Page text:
Low testosterone, often called “low T,” is a common problem for men over the age of 30. Testosterone has many important functions such as regulating your sex drive and helping you maintain healthy bones, so low T has been linked to mood changes, low energy and other negative symptoms. If you have these symptoms, talk to your doctor as soon as possible. You may be a candidate for testosterone replacement therapy, which increases the amount of testosterone in your blood.
Benefits of Testosterone Replacement Therapy
It’s clear that low testosterone levels can have a big impact on your life. The good news is that you don’t have to resign yourself to these changes. Testosterone replacement therapy, commonly called TRT, can reduce or eliminate these symptoms, leaving you feeling much better about yourself.
What Is TRT?
TRT is the use of testosterone-replacement drugs to treat low testosterone levels in men. If you’re a good candidate for TRT, you may use pellets, patches, injections or gels to increase the amount of testosterone in your body.
As your testosterone level increases, you should notice an improvement in your mood and sex drive. TRT may also help reverse the changes in body composition associated with low testosterone.
Is Testosterone Replacement Right for You?
Before you start testosterone replacement therapy, it’s important to visit a healthcare professional. Just because you have the symptoms of low testosterone doesn’t mean you have a lack of testosterone in your blood.
Many health conditions can cause low sex drive, mood changes, sexual problems and changes in body composition. A blood test confirms whether your testosterone level is lower than it should be for a man your age.
It’s also important to identify the cause of your low testosterone level. If it’s a natural decline due to aging, you may be able to start TRT right away. If it’s due to a health problem that affects the testicles or the endocrine system, you may need other treatment before you can start addressing the symptoms of low T.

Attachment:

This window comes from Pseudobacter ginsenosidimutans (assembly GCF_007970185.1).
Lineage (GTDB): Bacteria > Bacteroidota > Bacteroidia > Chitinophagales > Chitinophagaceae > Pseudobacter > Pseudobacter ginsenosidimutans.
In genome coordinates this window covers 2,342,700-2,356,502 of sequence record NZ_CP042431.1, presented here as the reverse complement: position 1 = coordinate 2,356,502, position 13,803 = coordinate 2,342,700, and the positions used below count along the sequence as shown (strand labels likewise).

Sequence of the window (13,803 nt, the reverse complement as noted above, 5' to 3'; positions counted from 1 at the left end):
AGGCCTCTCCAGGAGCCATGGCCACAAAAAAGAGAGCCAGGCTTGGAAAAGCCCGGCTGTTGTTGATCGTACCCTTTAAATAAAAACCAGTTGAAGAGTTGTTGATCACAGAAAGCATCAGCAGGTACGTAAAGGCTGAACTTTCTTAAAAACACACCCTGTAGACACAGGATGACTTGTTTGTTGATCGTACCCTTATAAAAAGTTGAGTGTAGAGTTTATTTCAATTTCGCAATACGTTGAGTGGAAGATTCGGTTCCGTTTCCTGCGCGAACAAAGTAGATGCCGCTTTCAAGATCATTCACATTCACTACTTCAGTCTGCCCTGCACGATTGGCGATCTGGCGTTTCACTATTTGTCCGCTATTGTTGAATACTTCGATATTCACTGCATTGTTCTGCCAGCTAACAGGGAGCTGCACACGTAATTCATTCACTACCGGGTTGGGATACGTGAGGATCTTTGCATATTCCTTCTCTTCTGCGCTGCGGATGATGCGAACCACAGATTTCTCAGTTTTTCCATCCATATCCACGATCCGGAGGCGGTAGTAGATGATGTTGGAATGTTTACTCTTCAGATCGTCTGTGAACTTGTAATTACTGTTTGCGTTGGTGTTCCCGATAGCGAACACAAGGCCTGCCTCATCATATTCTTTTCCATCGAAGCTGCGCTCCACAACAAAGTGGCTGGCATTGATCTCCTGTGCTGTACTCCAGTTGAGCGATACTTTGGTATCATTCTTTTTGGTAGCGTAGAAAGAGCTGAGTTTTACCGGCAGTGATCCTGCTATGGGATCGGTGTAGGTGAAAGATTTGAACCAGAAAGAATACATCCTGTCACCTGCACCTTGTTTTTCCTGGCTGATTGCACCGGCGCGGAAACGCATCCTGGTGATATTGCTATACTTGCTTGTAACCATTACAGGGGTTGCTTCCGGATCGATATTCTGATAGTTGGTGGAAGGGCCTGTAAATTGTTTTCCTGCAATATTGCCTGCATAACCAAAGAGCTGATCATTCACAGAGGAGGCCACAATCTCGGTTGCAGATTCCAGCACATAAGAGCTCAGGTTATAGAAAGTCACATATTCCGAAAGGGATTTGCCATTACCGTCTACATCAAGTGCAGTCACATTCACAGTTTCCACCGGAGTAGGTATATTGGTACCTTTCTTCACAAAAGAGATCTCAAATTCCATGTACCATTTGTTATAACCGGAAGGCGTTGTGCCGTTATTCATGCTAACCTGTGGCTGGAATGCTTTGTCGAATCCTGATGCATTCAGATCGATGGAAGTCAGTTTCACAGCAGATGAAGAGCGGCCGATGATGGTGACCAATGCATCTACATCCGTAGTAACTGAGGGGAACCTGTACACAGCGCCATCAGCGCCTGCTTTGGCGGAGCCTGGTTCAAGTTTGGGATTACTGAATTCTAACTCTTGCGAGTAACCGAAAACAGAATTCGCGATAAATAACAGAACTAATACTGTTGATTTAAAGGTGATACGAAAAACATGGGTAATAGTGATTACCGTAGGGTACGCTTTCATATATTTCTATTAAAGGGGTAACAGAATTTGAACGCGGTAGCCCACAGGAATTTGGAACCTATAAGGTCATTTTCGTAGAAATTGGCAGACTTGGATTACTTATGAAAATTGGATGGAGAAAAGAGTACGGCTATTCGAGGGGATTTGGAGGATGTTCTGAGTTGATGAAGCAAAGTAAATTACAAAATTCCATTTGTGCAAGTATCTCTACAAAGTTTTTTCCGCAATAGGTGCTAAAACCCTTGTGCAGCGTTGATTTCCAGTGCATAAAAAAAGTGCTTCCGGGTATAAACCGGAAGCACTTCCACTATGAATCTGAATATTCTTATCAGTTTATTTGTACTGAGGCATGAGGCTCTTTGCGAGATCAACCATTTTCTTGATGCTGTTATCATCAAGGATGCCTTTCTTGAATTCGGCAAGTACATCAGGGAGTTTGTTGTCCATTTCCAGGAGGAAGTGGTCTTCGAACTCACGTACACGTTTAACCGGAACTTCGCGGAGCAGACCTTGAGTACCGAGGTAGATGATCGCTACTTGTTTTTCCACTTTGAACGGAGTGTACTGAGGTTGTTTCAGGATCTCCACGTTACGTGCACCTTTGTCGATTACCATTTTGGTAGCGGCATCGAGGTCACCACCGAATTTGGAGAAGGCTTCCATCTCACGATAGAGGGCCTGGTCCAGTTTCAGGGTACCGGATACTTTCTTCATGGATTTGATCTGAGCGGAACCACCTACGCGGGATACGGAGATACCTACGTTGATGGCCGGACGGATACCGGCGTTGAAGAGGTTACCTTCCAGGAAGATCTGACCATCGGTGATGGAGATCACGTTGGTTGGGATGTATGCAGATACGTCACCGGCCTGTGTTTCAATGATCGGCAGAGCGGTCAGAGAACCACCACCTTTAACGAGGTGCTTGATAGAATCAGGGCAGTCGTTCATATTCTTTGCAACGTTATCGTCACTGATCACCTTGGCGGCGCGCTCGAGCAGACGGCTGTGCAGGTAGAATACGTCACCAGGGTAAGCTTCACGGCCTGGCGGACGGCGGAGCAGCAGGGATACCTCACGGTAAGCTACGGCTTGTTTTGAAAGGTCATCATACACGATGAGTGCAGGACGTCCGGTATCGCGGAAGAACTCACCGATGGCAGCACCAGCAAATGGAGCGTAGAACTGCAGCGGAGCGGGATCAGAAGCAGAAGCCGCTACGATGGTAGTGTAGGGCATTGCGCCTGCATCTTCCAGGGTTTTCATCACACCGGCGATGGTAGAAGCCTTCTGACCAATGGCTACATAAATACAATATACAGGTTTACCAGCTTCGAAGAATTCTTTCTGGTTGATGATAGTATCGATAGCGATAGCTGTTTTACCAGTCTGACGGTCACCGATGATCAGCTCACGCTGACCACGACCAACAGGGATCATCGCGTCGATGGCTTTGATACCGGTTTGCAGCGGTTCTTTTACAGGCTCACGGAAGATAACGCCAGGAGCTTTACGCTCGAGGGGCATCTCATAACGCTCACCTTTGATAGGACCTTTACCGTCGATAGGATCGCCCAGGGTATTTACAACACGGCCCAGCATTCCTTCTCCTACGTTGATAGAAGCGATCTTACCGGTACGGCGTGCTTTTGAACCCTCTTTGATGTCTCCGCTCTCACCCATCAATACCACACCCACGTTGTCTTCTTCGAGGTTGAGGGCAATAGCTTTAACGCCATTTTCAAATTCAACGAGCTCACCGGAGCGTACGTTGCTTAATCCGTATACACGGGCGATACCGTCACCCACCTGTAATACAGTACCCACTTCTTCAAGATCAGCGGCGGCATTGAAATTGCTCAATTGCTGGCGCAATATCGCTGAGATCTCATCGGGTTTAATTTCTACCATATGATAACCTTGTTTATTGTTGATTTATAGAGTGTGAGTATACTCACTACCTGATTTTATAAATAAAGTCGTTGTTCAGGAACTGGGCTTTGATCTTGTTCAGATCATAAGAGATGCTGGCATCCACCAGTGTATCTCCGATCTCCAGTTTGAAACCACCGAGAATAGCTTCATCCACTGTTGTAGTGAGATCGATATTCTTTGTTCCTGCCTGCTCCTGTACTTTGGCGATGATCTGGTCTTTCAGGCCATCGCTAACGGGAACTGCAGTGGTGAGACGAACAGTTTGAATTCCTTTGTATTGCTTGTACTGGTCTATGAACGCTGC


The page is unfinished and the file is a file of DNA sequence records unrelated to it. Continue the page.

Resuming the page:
Are You a Candidate?
You may be a good candidate for TRT if you’re struggling with reduced energy, low libido, mood changes, increased body fat or other symptoms of low testosterone. Testosterone replacement therapy may also be appropriate for men with diabetes or metabolic syndrome, a combination of health problems that increase your risk for diabetes, stroke and heart disease. These problems include high blood sugar, high blood pressure, increased cholesterol levels and excess fat around the waist.
If you have these symptoms and your doctor confirms that you have a lower-than-normal amount of testosterone in your blood, you also need to be willing to use TRT regularly. As soon as you stop using TRT, your testosterone level will start to decline. If you’re committed to taking TRT as prescribed, then it may be a suitable option.
TRT does have some side effects such as acne, breast soreness and swollen feet, but many men tolerate these side effects without difficulty. You shouldn’t take TRT if you have a history of sleep apnea, untreated heart problems or high red blood cell counts.
Effects of Low Testosterone in Men
Once your testosterone level declines, you may feel a little sluggish. Low testosterone has also been linked to the following symptoms. TRT can help counteract these effects.